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Bibframe Work

Polish literature and the Holocaust
Geographic Coverage
LCC: PG7053.H63 B73 2019 (Source: dlc)
DDC: 891.8509358405318 full
Identified By
Lccn: 2018050526
text (Source: rdacontent)
In this pathbreaking study of responses to the Holocaust in wartime and postwar Polish literature, Rachel Feldhay Brenner explores seven writers' compulsive need to share their traumatic experience of witness with the world. The Holocaust put the ideological convictions of Kornel Filipowicz, Józef Mackiewicz, Tadeusz Borowski, Zofia Kossak, Leopold Buczkowski, Jerzy Andrzejewski, and Stefan Otwinowski to the ultimate test. Tragically, witnessing the horror of the Holocaust implied complicity with the perpetrator and produced an existential crisis that these writers, who were all exempted from the genocide thanks to their non-Jewish identities, struggled to resolve in literary form. Polish Literature and the Holocaust: Eyewitness Testimonies,1942-1947 is a particularly timely book in view of the continuing debates about the attitudes of Poles toward the Jews during the war. The literary voices from the past that Brenner examines posit questions that are as pertinent now as they were then. And so, while this book speaks to readers who are interested in literary responses to the Holocaust, it also illuminates the universal issue of the responsibility of witnesses toward the victims of any atrocity--Provided by publisher.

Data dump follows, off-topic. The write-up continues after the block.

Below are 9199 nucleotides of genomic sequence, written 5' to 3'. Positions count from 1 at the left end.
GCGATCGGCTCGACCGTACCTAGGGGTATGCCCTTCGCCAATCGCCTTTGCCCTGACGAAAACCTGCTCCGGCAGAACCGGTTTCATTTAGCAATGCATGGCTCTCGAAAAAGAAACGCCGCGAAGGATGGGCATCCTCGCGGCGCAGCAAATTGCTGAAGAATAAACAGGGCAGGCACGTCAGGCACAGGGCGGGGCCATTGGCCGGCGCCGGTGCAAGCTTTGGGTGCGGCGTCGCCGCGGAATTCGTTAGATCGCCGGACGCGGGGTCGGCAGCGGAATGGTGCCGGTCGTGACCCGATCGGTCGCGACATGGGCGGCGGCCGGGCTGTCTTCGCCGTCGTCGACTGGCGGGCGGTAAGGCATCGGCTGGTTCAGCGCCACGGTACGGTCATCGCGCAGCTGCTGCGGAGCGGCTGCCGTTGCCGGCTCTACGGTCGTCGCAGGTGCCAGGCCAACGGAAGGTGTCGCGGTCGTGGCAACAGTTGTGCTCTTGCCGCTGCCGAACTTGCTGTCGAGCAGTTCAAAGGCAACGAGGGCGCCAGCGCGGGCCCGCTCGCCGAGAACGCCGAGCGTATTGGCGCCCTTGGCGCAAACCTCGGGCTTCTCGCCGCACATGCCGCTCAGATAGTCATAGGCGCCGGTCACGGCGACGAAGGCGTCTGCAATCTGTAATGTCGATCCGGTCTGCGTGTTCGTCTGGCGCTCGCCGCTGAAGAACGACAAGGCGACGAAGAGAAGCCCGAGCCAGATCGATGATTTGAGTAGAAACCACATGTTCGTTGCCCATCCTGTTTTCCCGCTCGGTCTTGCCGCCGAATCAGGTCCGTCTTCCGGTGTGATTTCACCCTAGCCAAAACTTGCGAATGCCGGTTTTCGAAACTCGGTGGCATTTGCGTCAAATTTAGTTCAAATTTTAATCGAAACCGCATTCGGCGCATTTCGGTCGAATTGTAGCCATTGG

Table Of Contents
The Holocaust in Polish consciousness: early literary representations
The moral failure of the enlightened witness of the Holocaust: Kornel Filipowicz, Jozef Mackiewicz, and Tadeusz Borowski
Rethinking Christian theology in the time of the Holocaust: Zofia Kossak-Szczucka
The humanistic crisis of a Godless world : Leopold Buczkowski
Catholic existentialism in the face of the occupation and the Holocaust: Jerzy Andrzejewski
The Holocaust and a vision of Polish-Jewish kinship: Stefan Otwinowski
Authorized Access Point
Brenner, Rachel Feldhay, 1946- Polish literature and the Holocaust